Cognitive Psychology Page
Professor Will Langston
[Syllabus]  [Notes]  [CogLab]  [Exam Essay Questions]  [Links]  [WRRs]

Messages 5/3/18
  • The class is complete
NOTE: Unit quizzes will be posted in D2L as we go along. I will note in each unit if a quiz is available.
Syllabus [Top]
Course Notes Course notes, powerpoints, and demonstrations: (NOTE:  You are encouraged to review the notes before class. To keep it fresh, and not spoil the demonstrations, maybe wait to review the demonstrations until after class.)
CogLab We will do at least one CogLab exercise most weeks.  You will need CogLab with online access code. You can buy the online only version here (recommended):
  • To set up, go to the instructions page for our class: StudentInstructions.html
  • You should print the instructions and follow the steps to set up your account.
  • Once you have an account, you can participate in experiments.
  • To participate, go to
  • Choose the experiment and follow the instructions.
CogLab experiments need to be completed before class each week.  I will use your data as part of the lecture for the week. 

Exam Essays Everyone should submit an essay question for each exam.  Here are the properties of a good question:
  • Integrate material from more than one section of the class.
  • Have a clear answer (it should take some thinking to get the answer, but at least one obviously correct answer should exist).
  • It should take around one page of typed, double-spaced essay to answer well (it can take less as long as it meets the other criteria; it should not take more).  You're not actually giving me the answer, just the question.
  • Copying notes or book material should not be a sufficient answer, it should engage you in thinking about the material.
  • Here is a sample take-home question to give you a guide.
  • Submit a question by the beginning of the class before the exam (put "cognitive psychology exam essay question" in the subject line of your email).
  • I will pick 7 (I reserve the right to edit) and post those below.
  • If none of the questions address the final unit before each exam, I will pad with questions addressing that unit; that will reduce the number of student essays picked.
  • If I pick your question, you get 5 bonus points.
  • This part is intended to be take home. You complete all 7 before the exam, 3 are on the exam. Those 3 will be turned in. You should bring completed essays with you.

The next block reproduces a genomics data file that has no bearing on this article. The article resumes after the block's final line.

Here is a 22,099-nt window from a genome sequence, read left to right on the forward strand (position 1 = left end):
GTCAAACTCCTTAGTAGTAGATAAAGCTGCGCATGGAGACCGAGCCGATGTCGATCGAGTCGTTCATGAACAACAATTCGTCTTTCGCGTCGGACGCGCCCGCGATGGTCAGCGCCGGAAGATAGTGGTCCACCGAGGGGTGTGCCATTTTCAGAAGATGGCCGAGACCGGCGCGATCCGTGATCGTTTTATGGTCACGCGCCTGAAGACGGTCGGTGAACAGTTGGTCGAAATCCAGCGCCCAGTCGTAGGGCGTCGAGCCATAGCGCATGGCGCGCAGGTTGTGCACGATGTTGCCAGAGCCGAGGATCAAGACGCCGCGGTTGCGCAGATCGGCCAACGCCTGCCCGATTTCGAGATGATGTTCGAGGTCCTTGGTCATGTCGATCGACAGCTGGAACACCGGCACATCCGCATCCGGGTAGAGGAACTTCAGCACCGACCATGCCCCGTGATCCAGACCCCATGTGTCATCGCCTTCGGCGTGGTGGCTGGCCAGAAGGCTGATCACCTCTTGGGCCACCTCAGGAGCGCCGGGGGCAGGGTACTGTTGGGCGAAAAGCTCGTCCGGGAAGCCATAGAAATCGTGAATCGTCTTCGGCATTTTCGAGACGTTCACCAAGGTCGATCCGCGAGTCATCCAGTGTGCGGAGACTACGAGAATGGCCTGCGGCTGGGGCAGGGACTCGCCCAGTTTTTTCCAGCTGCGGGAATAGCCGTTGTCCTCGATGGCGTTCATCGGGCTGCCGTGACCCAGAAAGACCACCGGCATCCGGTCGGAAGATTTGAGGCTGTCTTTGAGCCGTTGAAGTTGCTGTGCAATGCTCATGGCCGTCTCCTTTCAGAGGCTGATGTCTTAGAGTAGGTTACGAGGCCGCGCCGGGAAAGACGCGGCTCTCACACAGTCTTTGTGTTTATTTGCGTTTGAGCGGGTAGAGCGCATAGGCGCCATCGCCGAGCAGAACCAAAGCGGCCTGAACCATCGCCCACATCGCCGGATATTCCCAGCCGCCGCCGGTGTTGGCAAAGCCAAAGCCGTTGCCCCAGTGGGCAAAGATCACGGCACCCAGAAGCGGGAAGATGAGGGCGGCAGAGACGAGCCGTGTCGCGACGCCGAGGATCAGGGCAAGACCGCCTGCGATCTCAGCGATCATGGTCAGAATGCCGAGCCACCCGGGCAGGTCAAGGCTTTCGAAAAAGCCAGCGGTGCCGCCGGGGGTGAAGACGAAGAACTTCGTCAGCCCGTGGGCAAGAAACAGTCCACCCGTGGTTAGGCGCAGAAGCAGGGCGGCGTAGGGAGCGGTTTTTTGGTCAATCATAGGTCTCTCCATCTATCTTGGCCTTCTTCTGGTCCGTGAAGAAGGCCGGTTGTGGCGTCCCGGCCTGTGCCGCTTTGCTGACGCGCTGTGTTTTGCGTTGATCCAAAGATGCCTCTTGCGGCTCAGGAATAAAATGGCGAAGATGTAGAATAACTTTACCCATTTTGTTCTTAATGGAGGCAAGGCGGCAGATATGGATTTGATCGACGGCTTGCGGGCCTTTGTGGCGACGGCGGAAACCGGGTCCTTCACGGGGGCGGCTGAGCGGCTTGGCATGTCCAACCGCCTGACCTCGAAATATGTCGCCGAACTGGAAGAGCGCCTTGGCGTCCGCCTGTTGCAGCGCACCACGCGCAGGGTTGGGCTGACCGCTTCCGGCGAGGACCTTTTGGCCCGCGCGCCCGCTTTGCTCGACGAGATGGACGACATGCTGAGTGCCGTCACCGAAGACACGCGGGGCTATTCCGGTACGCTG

• The final will have all of the essays in the set of potential questions, and I will pick 4. At least 2 of those will be from the last unit. In other words, if you do all 7 each time, 2 of the left-overs can be used on the final.
  • The best answers (determined at my sole discretion) will get 5 bonus points. You may get bonus points for answering your own question.
These are unclickable until it's exam time.
  • Exam 1 take-home essays: pdf
    • Exam 1 study guide: pdf
  • Exam 2 take-home essays: pdf
    • Exam 2 study guide
  • Final take-home essays: pdf
    • Final study guide: pdf
Links Some visual/perceptual illusions can be found at: and
Illusion of the year contest:
Dancer: (thanks to Carolyn Hopper)

Human factors and design.  Here's a nice sentence diagramming problem for those who enjoy these sorts of things. 
Fans of spelling, etc. will enjoy this straight dope column on letter frequencies (with a "swiss cheese holes are bacteria farts" bonus). 
For the "Can you raed this?" text, here is a pretty good discussion of problems with the hypothesis.

Conditionals and biconditionals:
Suggest a link:  Email me
Reaction Papers I will only accept papers sent via email. Name your paper YourlastnameWRR#. For example, my third paper would be LangstonWRR3. (It will end in .doc or .docx) I can't return papers to non-MTSU email addresses, so please send your report from your MTSU email address.
Remember, reactions are the amount of material that will fit on a one page, double-spaced, typed document.  Part of the exercise is for you to get right to your point and justify it briefly.  Sources are open, but I'd prefer some element of empirical research.  So, if you see something in the newspaper and want to react to it, try to track down the original research.  Or, find some research that supports or refutes the information in the newspaper and discuss that.  Show me that you're thinking, include some cognitive stuff, and read some of the primary literature and I will be pleased.  You may also use CogLab as a source for ideas.
What will get me excited about a reaction paper: 
  • React based on something else you've learned in the class ("when we discussed language, you said...but this article said..." or "here's another example of..."). Bring things together in a new and interesting way.
  • React based on something you know about your area of psychology that relates to Cognitive Psychology.
  • How does this idea lead to new research questions?
  • Make me say "this person is insane, but that's a really cool idea." Explore absurd places to take the research.
What won't get me excited about a reaction paper: 
  • "This article was really easy/hard to read/understand."
  • A personal anecdote; overturning data with an anecdote
  • "There were only five participants in the study which seems like too few." I don't want a showboating critique, talk to me about ideas.
  • Two pages of summary followed by "I really liked this article."
  • A "reflection." In fact, calling it a reflection report will piss me off.
Remember:  If you choose an article that I decide to incorporate in the class notes in the future, I will give you extra points (at least two, maybe more if it's really good).

What are the evaluation criteria for a reaction report? "But, what is the comment?"

Here's a model reaction paper.


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